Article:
Tiled floors, stained glass, domed ceilings, intricate carvings, vast halls with pillars too numerous to count took me back to that time. A painted mural encircles one room. It depicts a huge parade of Indian soldiers in uniforms of various styles and colors, decorated elephants and horses. On Sunday evenings, holidays and during the Dasara Festival the palace is illuminated with 97,000 electric lights.
The Lalitha Mahal Palace has more of a European flavor. The government keeps it and the surrounding grounds functional for the public. Food is served in the large dining room and it’s possible to see the suites priced at US $1,000.00 per night.
No one dare take the first bite of South Indian food too quickly. Even when requesting a subdued spice it’s necessary to taste-test first. Spiced heat can range from subtle to volcanic. Cooks are willing to prepare according to requests. Hindus request vegetarian, Muslims and Christians eat meat. Fish is always available. Ice cream from water buffalo milk is creamy and smooth with a hint of a different flavor than cow’s milk.
India’s tourist guides are organized and run as a professional organization with standards of operation. South Indian tour companies can be found on multiple web sites. The train system in South India is not luxurious but it will get you there. Taxi’s, tuk-tuks, bicycle rickshaws, buses and passenger vehicles unknown in the Western world are available. It is possible to hire private drivers.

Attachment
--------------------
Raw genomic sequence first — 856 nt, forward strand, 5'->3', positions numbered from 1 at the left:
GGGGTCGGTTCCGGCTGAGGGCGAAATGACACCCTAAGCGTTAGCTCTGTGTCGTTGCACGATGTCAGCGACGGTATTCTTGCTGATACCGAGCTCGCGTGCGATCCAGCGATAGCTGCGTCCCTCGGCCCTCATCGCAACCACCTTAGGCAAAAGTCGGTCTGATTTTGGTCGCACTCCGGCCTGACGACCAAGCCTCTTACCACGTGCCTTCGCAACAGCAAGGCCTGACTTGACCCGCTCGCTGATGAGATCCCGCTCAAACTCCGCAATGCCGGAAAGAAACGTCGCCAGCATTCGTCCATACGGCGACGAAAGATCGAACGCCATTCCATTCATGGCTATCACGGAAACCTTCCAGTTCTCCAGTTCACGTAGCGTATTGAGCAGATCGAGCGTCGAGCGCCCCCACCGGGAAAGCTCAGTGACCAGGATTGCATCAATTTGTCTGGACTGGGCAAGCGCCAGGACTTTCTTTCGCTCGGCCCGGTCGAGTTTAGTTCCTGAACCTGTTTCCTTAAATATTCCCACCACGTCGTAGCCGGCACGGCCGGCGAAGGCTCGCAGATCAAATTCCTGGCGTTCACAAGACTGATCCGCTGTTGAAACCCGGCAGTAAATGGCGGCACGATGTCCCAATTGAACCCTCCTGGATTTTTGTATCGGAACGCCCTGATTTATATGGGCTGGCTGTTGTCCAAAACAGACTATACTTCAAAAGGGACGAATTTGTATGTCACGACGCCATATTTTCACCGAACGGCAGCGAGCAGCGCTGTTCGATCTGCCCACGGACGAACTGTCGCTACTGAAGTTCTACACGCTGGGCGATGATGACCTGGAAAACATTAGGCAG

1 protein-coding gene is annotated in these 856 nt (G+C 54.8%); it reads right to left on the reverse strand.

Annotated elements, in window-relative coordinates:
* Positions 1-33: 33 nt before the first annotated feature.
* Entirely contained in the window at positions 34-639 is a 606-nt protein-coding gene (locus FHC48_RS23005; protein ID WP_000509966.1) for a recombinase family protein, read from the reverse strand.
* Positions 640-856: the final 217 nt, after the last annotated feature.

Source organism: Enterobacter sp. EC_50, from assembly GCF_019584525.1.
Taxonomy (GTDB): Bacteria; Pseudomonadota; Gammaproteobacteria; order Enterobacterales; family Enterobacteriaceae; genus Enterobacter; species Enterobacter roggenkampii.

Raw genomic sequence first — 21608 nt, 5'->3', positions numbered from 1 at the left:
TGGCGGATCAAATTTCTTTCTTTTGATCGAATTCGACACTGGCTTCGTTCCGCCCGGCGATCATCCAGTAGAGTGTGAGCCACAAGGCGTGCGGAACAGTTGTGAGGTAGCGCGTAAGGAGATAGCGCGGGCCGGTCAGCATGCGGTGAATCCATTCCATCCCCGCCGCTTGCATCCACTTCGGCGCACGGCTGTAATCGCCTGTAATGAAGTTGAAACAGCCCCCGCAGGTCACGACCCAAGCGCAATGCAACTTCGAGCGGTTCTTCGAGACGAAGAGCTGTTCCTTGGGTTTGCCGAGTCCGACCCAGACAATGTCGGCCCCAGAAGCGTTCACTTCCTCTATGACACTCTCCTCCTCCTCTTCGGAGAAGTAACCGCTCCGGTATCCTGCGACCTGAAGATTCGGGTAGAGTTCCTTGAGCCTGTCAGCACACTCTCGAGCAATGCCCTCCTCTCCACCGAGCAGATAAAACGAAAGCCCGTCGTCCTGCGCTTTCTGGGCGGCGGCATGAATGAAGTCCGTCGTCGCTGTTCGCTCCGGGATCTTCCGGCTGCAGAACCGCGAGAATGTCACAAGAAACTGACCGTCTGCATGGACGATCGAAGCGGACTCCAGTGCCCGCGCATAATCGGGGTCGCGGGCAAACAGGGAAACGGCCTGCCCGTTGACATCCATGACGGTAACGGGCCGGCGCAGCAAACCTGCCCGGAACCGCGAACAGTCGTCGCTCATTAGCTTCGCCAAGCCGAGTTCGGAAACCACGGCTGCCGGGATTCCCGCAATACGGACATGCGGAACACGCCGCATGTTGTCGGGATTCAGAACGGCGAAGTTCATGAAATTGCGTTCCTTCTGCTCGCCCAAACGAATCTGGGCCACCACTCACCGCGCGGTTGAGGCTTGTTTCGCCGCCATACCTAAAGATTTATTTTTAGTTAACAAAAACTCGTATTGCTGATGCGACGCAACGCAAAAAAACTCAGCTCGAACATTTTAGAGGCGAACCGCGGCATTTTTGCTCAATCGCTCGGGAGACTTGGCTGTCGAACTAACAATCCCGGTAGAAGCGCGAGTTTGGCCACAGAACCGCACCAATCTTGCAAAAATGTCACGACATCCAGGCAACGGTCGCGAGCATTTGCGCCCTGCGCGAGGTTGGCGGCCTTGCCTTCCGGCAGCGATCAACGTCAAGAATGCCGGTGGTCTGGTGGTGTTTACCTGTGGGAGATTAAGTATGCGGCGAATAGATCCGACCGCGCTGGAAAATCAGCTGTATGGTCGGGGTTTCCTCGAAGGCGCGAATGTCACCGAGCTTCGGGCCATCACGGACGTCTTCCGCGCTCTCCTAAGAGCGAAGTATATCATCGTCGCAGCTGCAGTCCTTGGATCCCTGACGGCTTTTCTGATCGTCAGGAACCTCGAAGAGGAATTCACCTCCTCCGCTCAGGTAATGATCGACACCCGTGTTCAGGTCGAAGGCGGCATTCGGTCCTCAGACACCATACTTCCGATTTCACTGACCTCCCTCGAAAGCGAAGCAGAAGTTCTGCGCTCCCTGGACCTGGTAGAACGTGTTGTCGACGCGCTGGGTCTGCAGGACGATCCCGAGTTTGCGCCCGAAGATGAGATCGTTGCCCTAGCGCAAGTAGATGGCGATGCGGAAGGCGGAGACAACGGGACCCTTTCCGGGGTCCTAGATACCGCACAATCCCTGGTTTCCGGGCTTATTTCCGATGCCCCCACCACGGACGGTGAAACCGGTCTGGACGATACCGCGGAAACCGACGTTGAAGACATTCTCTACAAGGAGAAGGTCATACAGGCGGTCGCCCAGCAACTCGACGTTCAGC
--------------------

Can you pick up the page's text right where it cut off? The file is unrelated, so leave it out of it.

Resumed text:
We rode in the back of a small truck through village markets and streets, bicycle rickshaws through narrow city streets, backs of motorbikes, car ferries, houseboat, native canoe, train and city bus. One method not recommended for any foreigner is to self-drive a vehicle on Indian roads. Road conduct is beyond the comprehension of any foreigner but works for them.
I have always been intrigued by the wandering cows of India. They won my heart. I loved walking shoulder to shoulder with a cow or seeing a driver stop a vehicle to allow a cow to pass. They are well cared for and appreciated for the milk they can give. I was happy to hear that the wanderers return home every evening.
They and their human counterparts have worked out a system. At large open markets where all fruits and vegetables aren’t sold cows and goats help bio-degenerate the discards.
Wandering cows and Indian smiles are etched in my memory and I will carry it in my soul forever. That’s India, I got used to it.
Travel Planners: www.oattravel.com/ and www.zicasso.com
Hotels: Killians Boutique Hotel, Cochin
Grt Sunway Pondicherry
Radisson Resort Temple Bay, India
Cardamom County Hotel, Kerala, India
Hotel Sangam, Madurai and Tanjore
Park Hotel, Bangalore and Chennai
Online English newspaper: India Times
Linda Walten has had her travel stories published on Bootsnall.com and her poetry on the Huron River Review. She lives in Ann Arbor, Michigan.